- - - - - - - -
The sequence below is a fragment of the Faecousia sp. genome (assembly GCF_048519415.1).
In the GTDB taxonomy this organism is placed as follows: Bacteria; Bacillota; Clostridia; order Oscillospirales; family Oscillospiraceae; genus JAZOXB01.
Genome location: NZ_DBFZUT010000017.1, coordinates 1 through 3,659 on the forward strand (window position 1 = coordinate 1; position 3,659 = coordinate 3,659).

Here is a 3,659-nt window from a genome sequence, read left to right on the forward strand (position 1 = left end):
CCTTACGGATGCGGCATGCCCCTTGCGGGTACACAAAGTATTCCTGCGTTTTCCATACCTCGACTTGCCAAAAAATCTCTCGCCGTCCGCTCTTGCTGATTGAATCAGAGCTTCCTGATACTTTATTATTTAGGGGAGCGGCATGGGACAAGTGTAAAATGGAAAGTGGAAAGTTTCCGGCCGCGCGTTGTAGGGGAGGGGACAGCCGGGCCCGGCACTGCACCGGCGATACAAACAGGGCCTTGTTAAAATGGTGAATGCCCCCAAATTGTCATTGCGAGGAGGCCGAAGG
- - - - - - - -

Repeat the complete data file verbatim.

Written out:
The sequence below is a fragment of the Faecousia sp. genome (assembly GCF_048519415.1).
In the GTDB taxonomy this organism is placed as follows: Bacteria; Bacillota; Clostridia; order Oscillospirales; family Oscillospiraceae; genus JAZOXB01.
Genome location: NZ_DBFZUT010000017.1, coordinates 1 through 3,659 on the forward strand (window position 1 = coordinate 1; position 3,659 = coordinate 3,659).

Here is a 3,659-nt window from a genome sequence, read left to right on the forward strand (position 1 = left end):
CCTTACGGATGCGGCATGCCCCTTGCGGGTACACAAAGTATTCCTGCGTTTTCCATACCTCGACTTGCCAAAAAATCTCTCGCCGTCCGCTCTTGCTGATTGAATCAGAGCTTCCTGATACTTTATTATTTAGGGGAGCGGCATGGGACAAGTGTAAAATGGAAAGTGGAAAGTTTCCGGCCGCGCGTTGTAGGGGAGGGGACAGCCGGGCCCGGCACTGCACCGGCGATACAAACAGGGCCTTGTTAAAATGGTGAATGCCCCCAAATTGTCATTGCGAGGAGGCCGAAGG